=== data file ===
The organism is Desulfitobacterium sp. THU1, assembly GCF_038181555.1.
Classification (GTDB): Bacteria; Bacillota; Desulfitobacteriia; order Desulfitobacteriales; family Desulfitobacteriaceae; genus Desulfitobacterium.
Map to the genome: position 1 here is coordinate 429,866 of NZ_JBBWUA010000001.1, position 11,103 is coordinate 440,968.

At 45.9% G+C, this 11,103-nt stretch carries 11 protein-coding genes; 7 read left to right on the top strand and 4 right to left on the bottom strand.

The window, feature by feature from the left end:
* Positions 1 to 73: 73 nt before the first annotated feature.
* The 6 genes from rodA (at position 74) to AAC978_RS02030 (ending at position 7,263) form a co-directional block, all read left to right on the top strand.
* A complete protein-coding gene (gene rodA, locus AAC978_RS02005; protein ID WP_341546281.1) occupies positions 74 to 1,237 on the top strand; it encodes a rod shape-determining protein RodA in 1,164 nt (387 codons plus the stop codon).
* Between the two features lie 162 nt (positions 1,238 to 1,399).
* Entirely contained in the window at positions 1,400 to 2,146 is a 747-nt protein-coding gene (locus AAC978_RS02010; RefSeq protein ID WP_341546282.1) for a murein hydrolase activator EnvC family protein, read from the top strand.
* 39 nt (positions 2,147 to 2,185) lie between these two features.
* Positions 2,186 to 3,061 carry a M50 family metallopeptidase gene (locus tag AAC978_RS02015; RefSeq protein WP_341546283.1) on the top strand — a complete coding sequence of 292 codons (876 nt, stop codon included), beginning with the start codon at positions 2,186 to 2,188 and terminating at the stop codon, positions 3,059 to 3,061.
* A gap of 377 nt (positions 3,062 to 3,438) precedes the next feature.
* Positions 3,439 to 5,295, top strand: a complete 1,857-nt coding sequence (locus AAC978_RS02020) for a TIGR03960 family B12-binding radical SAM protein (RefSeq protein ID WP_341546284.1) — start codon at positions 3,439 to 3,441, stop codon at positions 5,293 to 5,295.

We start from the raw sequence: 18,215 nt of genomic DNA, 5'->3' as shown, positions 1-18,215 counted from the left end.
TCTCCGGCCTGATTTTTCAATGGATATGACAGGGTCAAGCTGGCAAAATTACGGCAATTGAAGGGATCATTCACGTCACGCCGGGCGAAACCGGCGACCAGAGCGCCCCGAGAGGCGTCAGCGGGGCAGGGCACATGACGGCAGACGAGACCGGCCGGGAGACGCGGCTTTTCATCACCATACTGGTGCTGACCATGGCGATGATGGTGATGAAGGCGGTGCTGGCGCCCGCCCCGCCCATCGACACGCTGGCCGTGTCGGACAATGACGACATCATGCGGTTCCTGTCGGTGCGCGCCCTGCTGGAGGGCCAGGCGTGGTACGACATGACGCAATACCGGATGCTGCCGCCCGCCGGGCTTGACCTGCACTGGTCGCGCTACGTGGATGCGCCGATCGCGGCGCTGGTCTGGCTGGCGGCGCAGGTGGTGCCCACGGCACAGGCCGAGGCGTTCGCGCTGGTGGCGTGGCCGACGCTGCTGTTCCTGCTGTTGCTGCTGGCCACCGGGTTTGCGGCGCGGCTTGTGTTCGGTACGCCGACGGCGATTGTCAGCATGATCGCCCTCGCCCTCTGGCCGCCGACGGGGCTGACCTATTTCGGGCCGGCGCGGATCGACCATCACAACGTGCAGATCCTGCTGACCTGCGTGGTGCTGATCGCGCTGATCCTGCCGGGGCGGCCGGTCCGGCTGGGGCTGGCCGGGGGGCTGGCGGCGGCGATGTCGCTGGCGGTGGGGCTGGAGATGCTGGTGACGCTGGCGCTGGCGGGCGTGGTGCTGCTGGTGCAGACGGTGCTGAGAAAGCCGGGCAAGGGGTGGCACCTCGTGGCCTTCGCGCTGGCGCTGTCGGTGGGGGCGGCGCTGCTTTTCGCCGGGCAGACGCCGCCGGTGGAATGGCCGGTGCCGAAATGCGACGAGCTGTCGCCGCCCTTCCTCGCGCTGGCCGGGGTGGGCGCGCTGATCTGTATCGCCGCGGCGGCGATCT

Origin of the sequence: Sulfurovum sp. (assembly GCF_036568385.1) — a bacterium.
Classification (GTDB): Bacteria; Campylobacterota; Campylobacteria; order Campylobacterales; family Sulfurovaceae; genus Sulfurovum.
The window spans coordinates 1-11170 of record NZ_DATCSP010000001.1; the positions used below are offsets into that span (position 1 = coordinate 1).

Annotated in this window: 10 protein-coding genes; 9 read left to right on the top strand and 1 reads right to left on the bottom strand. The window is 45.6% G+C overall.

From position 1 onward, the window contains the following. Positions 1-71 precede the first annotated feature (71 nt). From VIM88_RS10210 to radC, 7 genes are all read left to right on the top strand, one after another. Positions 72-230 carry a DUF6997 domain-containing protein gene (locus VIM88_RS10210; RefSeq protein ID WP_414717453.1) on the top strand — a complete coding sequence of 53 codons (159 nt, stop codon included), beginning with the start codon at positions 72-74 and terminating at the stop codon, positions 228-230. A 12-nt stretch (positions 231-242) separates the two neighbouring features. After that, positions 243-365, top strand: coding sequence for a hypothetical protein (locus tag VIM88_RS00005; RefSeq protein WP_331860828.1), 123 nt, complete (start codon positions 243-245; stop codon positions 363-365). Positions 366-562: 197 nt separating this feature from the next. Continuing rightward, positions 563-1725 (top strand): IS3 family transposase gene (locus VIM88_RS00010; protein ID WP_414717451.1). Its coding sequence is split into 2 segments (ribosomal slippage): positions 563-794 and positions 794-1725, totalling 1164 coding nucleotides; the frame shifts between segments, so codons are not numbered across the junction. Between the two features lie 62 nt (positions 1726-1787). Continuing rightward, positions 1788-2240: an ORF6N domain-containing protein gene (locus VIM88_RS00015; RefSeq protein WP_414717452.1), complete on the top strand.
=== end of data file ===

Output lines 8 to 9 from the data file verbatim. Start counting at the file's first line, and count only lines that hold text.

* A complete protein-coding gene (gene rodA, locus AAC978_RS02005; protein ID WP_341546281.1) occupies positions 74 to 1,237 on the top strand; it encodes a rod shape-determining protein RodA in 1,164 nt (387 codons plus the stop codon).
* Between the two features lie 162 nt (positions 1,238 to 1,399).